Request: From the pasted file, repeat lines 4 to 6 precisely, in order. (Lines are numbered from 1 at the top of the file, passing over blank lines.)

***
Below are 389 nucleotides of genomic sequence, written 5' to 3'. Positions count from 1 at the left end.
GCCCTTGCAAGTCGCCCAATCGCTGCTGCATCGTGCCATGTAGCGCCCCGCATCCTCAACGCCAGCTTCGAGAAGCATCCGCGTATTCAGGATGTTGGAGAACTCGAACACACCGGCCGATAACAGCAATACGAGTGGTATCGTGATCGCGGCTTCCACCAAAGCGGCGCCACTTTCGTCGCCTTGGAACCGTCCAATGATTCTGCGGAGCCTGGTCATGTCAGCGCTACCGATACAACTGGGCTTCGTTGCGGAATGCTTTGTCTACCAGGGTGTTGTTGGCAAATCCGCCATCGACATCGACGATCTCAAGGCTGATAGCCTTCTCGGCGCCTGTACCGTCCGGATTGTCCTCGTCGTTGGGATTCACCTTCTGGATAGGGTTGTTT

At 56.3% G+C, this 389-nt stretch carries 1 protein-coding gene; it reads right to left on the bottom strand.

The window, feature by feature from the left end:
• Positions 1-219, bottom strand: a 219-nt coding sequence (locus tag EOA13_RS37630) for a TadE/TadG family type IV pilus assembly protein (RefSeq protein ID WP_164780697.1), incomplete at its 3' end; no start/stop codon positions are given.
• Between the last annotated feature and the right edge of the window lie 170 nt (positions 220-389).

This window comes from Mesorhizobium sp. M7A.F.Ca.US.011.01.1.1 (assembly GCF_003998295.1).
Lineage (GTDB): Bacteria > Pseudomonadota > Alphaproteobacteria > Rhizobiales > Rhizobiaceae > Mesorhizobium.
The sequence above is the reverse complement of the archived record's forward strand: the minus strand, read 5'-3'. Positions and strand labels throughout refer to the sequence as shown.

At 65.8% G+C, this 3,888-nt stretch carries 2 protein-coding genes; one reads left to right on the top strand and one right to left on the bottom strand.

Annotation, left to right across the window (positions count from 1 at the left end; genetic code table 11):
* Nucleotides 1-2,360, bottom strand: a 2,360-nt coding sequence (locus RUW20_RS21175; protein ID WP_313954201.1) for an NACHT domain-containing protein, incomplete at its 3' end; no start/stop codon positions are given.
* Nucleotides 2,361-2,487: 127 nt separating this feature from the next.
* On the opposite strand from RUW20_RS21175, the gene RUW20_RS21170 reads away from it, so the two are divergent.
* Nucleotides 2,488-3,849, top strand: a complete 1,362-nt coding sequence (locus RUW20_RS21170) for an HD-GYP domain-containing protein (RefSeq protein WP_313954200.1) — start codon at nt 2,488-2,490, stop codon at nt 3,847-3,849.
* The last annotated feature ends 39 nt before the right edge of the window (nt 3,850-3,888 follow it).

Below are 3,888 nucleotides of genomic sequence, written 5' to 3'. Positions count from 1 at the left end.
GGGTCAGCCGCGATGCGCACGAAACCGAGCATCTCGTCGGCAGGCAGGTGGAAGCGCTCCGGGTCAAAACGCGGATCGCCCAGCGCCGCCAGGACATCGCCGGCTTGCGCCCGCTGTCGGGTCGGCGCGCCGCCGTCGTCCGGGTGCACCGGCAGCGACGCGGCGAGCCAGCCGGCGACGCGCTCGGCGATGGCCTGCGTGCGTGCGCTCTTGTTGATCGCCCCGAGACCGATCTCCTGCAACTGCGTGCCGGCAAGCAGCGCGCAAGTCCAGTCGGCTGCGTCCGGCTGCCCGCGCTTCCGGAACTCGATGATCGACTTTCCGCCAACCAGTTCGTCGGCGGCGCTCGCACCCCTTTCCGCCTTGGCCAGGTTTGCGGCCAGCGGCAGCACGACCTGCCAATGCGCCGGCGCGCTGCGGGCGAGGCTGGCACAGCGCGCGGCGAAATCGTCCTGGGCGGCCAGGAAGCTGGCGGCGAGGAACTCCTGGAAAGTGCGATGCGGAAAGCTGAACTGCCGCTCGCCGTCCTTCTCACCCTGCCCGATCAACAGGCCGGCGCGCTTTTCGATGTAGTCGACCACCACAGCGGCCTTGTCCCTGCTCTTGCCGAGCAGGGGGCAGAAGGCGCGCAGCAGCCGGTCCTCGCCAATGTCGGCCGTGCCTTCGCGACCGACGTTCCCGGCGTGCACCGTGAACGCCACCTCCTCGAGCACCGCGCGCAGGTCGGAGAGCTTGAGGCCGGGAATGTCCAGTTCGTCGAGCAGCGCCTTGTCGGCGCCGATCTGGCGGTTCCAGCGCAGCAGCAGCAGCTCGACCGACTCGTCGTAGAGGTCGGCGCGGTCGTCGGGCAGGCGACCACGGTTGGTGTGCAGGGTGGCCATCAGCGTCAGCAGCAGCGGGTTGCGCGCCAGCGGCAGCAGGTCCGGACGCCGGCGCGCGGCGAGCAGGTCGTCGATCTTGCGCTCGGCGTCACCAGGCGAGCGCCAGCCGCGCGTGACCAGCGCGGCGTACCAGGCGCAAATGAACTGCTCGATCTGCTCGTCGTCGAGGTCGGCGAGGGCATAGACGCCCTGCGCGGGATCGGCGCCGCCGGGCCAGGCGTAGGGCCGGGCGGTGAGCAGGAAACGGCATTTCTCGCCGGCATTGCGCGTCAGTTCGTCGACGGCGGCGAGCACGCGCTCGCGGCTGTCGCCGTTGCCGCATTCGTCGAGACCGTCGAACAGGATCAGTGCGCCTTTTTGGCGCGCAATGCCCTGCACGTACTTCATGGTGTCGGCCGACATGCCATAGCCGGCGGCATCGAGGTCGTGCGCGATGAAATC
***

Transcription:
The window, feature by feature from the left end:
• Positions 1-219, bottom strand: a 219-nt coding sequence (locus tag EOA13_RS37630) for a TadE/TadG family type IV pilus assembly protein (RefSeq protein ID WP_164780697.1), incomplete at its 3' end; no start/stop codon positions are given.
• Between the last annotated feature and the right edge of the window lie 170 nt (positions 220-389).